Such heroics are unlikely to be achieved this time around, but you’d figure Sauber and Williams have good enough cars to at least threaten the points, and Gutierrez and Bottas will want to push their teammates.

Down at the back, qualifying within 3-4 seconds of the Q1 pole time and avoiding the 107 percent cutoff mark will be an achievement for the other three. Marussia’s pair of Bianchi and Chilton is the first rookie pair to start their first races since HRT did in 2010 with Karun Chandhok and Bruno Senna at Bahrain. And getting to the finish will be the target since points are highly unlikely, but given Australia’s rate of retirements in the past, there could still be some surprises.

Fernando Alonso likes NASCAR country, but he’s not leaving F1 any time soon

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CHARLOTTE, N.C. (AP) Jimmie Johnson strolled into the Charlotte Convention Center and did a double-take when he saw Fernando Alonso hanging out in a hallway.

“What’s he doing here?” NASCAR’s seven-time champion wondered.

Alonso made the trip to North Carolina to make an appearance at NASCAR’s annual preseason media tour. No, a ride in NASCAR is not imminent, but the two-time Formula One champion is about to embark on his first major sports car race .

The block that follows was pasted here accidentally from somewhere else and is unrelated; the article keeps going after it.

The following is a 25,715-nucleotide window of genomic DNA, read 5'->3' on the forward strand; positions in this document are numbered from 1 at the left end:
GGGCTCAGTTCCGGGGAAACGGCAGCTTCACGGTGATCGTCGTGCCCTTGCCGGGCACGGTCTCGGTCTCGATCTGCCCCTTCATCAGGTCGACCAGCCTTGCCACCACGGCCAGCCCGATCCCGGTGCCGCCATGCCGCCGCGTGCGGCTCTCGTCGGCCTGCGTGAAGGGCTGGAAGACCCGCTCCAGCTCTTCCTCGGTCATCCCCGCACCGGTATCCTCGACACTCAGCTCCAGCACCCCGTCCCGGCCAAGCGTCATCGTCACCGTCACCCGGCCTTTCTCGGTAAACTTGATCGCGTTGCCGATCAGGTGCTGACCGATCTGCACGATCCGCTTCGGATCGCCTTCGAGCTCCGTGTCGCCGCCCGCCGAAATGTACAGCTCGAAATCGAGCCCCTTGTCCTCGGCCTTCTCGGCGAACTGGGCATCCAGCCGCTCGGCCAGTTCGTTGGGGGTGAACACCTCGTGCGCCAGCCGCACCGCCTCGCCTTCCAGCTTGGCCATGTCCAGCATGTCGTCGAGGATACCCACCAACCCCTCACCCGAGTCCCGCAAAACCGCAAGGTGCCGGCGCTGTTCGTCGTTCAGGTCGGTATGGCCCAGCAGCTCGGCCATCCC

Alonso will race this weekend in the Rolex 24 Hours at Daytona for United Autosports, the sports car team owned by his McLaren F1 boss, Zak Brown. It was Brown who paved the way for Alonso to compete in last year’s Indianapolis 500, and he is helping the Spaniard knock prestigious races off his wish list.

Alonso spent about 10 minutes chatting with Johnson, and the duo was eventually joined by sports car aces Scott Pruett and Joey Hand, who were brought to the NASCAR event by IMSA to help promote the Rolex, and then Cup champion Kevin Harvick.

The meet-and-greet with Alonso was a thrill for Johnson. Alonso was equally impressed.